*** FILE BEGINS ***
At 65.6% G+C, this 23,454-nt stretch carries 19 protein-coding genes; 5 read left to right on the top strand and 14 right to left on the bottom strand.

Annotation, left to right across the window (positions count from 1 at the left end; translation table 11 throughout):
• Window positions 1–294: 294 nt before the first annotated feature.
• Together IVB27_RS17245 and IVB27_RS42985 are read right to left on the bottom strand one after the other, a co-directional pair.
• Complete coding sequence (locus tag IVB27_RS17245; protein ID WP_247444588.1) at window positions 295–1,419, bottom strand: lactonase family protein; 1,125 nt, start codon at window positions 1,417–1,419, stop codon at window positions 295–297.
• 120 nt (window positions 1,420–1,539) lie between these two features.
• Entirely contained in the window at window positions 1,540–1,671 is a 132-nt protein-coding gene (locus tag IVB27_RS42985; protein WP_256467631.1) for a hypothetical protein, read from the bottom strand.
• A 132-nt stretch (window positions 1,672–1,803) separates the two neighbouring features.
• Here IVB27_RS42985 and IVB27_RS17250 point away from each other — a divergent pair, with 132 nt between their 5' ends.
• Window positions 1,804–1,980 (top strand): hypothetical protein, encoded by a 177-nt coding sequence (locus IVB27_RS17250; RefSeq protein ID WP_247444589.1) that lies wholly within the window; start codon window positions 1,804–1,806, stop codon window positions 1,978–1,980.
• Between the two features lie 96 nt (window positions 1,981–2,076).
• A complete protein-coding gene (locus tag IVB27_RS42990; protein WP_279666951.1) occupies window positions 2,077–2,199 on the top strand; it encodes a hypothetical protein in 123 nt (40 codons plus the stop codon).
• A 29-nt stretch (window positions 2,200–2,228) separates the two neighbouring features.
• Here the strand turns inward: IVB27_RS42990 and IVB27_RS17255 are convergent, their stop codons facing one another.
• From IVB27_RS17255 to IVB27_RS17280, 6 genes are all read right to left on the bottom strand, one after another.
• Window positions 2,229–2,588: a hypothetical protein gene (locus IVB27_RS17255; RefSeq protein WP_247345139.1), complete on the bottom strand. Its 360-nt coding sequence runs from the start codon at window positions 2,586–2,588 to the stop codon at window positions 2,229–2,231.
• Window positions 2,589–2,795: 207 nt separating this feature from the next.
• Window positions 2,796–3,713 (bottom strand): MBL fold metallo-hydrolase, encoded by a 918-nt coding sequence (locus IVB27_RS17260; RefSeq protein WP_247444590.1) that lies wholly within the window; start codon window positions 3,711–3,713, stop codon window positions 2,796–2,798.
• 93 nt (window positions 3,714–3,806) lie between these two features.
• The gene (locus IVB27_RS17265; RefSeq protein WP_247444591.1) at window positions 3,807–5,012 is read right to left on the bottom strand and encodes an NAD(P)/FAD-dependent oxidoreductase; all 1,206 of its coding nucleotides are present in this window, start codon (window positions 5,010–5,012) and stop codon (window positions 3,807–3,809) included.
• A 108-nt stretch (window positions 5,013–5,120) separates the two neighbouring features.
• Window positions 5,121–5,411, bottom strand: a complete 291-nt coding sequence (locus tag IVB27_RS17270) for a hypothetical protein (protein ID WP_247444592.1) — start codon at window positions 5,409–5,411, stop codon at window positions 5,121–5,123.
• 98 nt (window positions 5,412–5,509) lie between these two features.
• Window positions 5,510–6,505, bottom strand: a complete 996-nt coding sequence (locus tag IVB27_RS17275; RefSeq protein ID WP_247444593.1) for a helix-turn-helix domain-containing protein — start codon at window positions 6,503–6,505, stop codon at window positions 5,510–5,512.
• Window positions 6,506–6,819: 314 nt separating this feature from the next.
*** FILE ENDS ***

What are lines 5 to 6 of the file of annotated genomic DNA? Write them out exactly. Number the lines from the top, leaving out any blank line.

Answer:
• Complete coding sequence (locus tag IVB27_RS17245; protein ID WP_247444588.1) at window positions 295–1,419, bottom strand: lactonase family protein; 1,125 nt, start codon at window positions 1,417–1,419, stop codon at window positions 295–297.
• 120 nt (window positions 1,420–1,539) lie between these two features.